United States of America, Plaintiff-appellee, v. Kenneth Blankenship, Defendant-appellant, 67 F.3d 673 (8th Cir. 1995)Annotate this Case
Jeffrey Rosanswank, Cape Girardeau, MO, argued, for appellant.
Thomas Mehan, Asst. U.S. Atty., St. Louis, MO, argued, for appellee.
Before MAGILL and HANSEN, Circuit Judges, and GOLDBERG,* Judge.
HANSEN, Circuit Judge.
Kenneth Blankenship entered a conditional plea of guilty to a one-count indictment charging him with being a felon in possession of a firearm, in violation of 18 U.S.C. § 922(g) (1988). He conditioned his plea upon the right to appeal two pretrial orders. Blankenship now appeals the district court's1 orders denying his motion to dismiss the indictment based upon the Speedy Trial Act, 18 U.S.C. §§ 3161-3174, and sustaining the government's motion to exclude testimony on his alleged justification or coercion defense. We affirm.
The parties stipulated that on February 20, 1992, law enforcement officers received a call that an individual, John Kellick, had been shot at the home of Kenneth Blankenship. When a deputy arrived, he saw a person in the yard with a gun. Some distance away an ambulance crew was waiting, afraid to approach and treat the victim until law enforcement officers were able to secure the area. After securing the area, police interviewed several people on the scene and learned that Kellick, accompanied by his son and two women, had come to the Blankenship's trailer home late that evening seeking the return of money that Kellick claimed Blankenship owed him for an automobile part. Kellick and Blankenship began arguing, Blankenship went back into the trailer, and returned to the argument with a shotgun. The shotgun discharged, and Kellick was killed.
The government charged Blankenship with possessing a firearm that had been transported in interstate commerce, having previously been convicted of a felony. See 18 U.S.C. § 922(g). Blankenship pleaded not guilty and maintained that his actions were justified because he was acting to protect his family. Both Blankenship and the government filed several pretrial motions. Following a hearing, the magistrate judge2 filed a report and recommendation concerning the disposition of these motions, which the district court adopted.
Before jury selection on the scheduled date of trial, the district court entertained two additional motions. Blankenship sought dismissal of the indictment, alleging a violation of the Speedy Trial Act. The district court denied the motion on the grounds that, assuming there had been a "technical" violation of the Act, (Pretrial Motions Hrg. Tr. at 10), there was no actual violation because "the ends of justice would not be met by dismissal either with or without prejudice." (Id. at 15.)
The government sought to exclude testimony which Blankenship intended to offer to prove a justification or coercion defense. Blankenship intended to demonstrate that he and his family were faced with an immediate threat of serious bodily injury and that he had no opportunity to avoid the possession of the shotgun. The district court sustained the government's motion, finding that even if this court would recognize such a defense, Blankenship had not presented evidence on every element necessary to submit it to the jury.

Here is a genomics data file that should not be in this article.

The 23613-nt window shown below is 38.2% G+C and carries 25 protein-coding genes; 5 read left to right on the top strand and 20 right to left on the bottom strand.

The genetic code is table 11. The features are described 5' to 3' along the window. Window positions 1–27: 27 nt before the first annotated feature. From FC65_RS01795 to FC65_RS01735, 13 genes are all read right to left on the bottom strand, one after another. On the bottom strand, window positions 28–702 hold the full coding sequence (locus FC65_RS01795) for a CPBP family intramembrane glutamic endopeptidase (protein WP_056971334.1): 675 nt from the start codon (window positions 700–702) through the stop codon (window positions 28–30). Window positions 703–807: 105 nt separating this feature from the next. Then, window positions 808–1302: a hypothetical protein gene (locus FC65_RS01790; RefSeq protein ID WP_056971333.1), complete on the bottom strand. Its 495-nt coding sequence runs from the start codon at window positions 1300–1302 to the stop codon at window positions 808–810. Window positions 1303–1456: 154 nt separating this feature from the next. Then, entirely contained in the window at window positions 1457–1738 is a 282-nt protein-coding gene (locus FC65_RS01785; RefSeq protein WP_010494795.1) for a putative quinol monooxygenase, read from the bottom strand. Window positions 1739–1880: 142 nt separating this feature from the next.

Following the district court's rulings on these motions, Blankenship entered a conditional plea of guilty. Blankenship now appeals the district court's denial of his motion to dismiss and the district court's decision to exclude testimony.
II. Speedy Trial.
"The Speedy Trial Act requires that a federal criminal defendant be brought to trial within 70 days of the filing of the indictment or of arraignment, whichever is later." United States v. Koory, 20 F.3d 844, 846 (8th Cir. 1994); 18 U.S.C. § 3161(c) (1). When computing the 70-day time period, certain periods of delay are excluded. See 18 U.S.C. § 3161(h). "If a defendant is not brought to trial within the time limit required by section 3161(c) as extended by [the excluded delays of] section 3161(h), the information or indictment shall be dismissed on motion of the defendant." 18 U.S.C. § 3162(a) (2) (emphasis added); see also Koory, 20 F.3d at 846 ("When a violation of the time limits of the Act is shown to have occurred, dismissal is mandatory on motion of the defendant.") (citing United States v. Kramer, 827 F.2d 1174, 1176 (8th Cir. 1987), and United States v. Wiley, 997 F.2d 378, 385 (8th Cir.), cert. denied, --- U.S. ----, 114 S. Ct. 600, 126 L. Ed. 2d 565 (1993)). "Although dismissal upon a violation of the Act is mandatory, the Act grants the trial judge the discretion to dismiss the case with or without prejudice" upon consideration of all of the factors listed by Congress in section 3162(a) (2). Kramer, 827 F.2d at 1176; see also Koory, 20 F.3d at 846. We review the facts of a speedy trial determination for clear error and the legal conclusions de novo. See United States v. Duranseau, 26 F.3d 804, 808 (8th Cir.) (citing Koory, 20 F.3d at 847), cert. denied, --- U.S. ----, 115 S. Ct. 341, 130 L. Ed. 2d 298 (1994); see also United States v. Bermea, 30 F.3d 1539, 1566 (5th Cir. 1994), cert. denied, --- U.S. ---- and --- U.S. ----, 115 S. Ct. 1113 and 115 S. Ct. 1825, 130 L. Ed. 2d 1077 and 131 L. Ed. 2d 746 (1995).
In this case, the district court assumed from the dates in issue that there was a technical violation of the Act. The district court then considered the statutory factors of the prejudice determination and chose not to dismiss the case. Finding no violation of the Act, we affirm the district court's decision to deny Blankenship's motion to dismiss but for different reasons than those articulated by the district court.